By Chaz Lipp

I’ve not read Michel Faber’s novel that served as the basis for Jonathan Glazer’s Under the Skin, so I’m only speculating here. But I suspect that something more substantive and cohesive could’ve evolved out of the interesting ideas and visuals presented in this supremely trippy sci-fi film. Two aliens arrive on Earth, Scotland to be exact, and quickly assume human form. One looks like a non-descript biker dude, the other like Scarlett Johansson. They set out luring unsuspecting passersby to an unassuming dwelling, where they harvest their bodies after soaking them in black ooze. Since the targets seem to exclusively be heterosexual males, looking like Scarlett Johansson has its distinct advantages.

Lest I be misleading, there’s no meta angle here. Johansson isn’t playing a version of herself. In fact, the filmmakers have done a relatively aggressive job of de-glamming her to the point where she’s somewhat less recognizable. With black hair and minimal makeup, she drives a van around the streets of Scotland. Some of the alien’s victims are played not by actors, but by real randomers. Enticed by the prospect of helping out a pretty, if slightly dowdy, British woman, they approach the van and awkward spit out thickly-accented directions. They’re led (both in real life and in the movie, it would seem) by their libidos. Some of them wind up playing fully nude scenes with Johansson, who bares all in several scenes (for the first time onscreen). Bear in mind, the nudity isn’t played as eroticism. It’s rather clinical, with the alien unable to comprehend just why this foreign physical form is so irresistible.

At some point in Under the Skin, every viewer is liable to wonder, “Where is this all going?” It’s not a spoiler to say that it isn’t going anywhere. There’s no conventional plot to speak of, with the “male” and “female” aliens going about their work, mostly dispassionately, for purposes that remain utterly, frustratingly unexplained. I say “mostly” because, in a sliver of character development, Johansson’s alien begins to feel something – something it doesn’t really understand – for these hapless humans.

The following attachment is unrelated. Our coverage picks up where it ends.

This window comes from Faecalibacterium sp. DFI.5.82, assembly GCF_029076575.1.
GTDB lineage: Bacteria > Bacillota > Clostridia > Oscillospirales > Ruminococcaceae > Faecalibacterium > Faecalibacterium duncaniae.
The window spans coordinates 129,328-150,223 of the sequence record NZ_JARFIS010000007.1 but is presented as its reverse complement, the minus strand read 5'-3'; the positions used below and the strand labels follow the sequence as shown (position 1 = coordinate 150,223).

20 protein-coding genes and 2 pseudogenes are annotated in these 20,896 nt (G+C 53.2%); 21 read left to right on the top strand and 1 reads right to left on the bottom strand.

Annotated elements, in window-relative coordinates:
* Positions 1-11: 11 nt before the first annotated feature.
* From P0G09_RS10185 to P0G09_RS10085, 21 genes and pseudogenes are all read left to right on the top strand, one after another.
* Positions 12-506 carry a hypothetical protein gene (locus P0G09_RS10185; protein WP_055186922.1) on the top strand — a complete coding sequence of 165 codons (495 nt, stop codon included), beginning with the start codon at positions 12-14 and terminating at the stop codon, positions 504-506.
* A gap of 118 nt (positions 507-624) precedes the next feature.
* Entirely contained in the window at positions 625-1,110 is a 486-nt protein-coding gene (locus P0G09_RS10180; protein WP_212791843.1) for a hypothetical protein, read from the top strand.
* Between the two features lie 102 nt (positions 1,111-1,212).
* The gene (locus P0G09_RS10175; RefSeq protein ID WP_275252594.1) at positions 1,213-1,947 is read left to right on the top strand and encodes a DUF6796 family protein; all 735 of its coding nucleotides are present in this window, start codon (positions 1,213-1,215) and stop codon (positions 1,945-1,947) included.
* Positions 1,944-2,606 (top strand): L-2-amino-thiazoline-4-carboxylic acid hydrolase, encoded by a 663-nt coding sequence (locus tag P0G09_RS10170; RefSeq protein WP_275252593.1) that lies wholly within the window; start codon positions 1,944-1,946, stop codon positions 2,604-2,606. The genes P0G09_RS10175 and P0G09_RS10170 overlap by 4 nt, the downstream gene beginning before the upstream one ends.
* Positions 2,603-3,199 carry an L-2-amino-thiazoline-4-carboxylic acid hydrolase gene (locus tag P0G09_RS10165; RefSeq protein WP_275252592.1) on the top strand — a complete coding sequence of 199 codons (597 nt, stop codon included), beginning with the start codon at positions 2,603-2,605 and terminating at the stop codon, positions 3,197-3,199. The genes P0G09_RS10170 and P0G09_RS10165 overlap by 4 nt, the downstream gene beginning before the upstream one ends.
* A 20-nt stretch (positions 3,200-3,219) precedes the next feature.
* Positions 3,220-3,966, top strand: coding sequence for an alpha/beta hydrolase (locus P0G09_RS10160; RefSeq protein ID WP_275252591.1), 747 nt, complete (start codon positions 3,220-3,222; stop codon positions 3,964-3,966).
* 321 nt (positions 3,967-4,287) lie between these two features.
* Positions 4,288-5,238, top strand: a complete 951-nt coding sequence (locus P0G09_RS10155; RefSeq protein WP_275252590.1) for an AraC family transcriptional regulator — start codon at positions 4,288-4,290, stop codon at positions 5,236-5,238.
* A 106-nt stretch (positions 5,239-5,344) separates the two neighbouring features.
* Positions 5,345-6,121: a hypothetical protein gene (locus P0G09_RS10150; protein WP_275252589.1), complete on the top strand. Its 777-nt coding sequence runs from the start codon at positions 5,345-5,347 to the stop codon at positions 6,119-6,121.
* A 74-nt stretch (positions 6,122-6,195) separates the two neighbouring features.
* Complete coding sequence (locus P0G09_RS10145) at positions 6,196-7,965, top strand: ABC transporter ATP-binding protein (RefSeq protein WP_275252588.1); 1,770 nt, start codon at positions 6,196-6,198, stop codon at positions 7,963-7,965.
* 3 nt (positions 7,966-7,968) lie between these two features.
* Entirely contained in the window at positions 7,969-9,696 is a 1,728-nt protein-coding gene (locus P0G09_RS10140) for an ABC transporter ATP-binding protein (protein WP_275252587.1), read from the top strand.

The trigger is an encounter with a severely disfigured man (Adam Pearson). Does she feel pity for this lonely heart with a huge, misshapen head? Or does she feel guilt that she’s essentially taking advantage of his loneliness? The other men who approach her are generally predatory on some level, even if it’s the sort of benign predatory nature of most men seeking a quick hook-up. It’s different with this unusual-looking, painfully shy man. It apparently leaves her with second thoughts about her “mission” (whatever it is).

Under the Skin is a relative of Nicholas Roeg’s The Man Who Fell to Earth, in which David Bowie’s alien loses sight of his reason for being here and gradually ruins his life by succumbing to various temptations. Director Glazer (who co-scripted with Walter Campbell) takes a decidedly feminist standpoint, condemning males as a bunch of unrepentant poon hounds. While that may spur a collectively, “Well, DUH!” from many viewers, it’s interesting to note that in this film, no guy is let off the hook. There aren’t any heroes here, an element which only adds to the overall disorientation. If ever the old “love it or hate it” cliché rang true, it’s with this visually poetic but frustratingly opaque piece of surrealism. It’s hypnotic and a definite conversation-starter, but those seeking a cut-and-dried story should probably steer clear.

The special features don’t shed any real light on the filmmakers’ intentions. Ten featurettes total about 40 minutes and mostly cover technical issues. Luckily, Lionsgate’s Blu-ray offers a suitably outstanding presentation of those technical attributes. The endlessly inventive sound design, offered here as a DTS-HD MA 5.1 mix, effectively wraps up the viewer in the all the weirdness. While even adventurous viewers might be left cold by Under the Skin, as a purely audio/visual experience, it’s a trip worth taking.
Chaz Lipp

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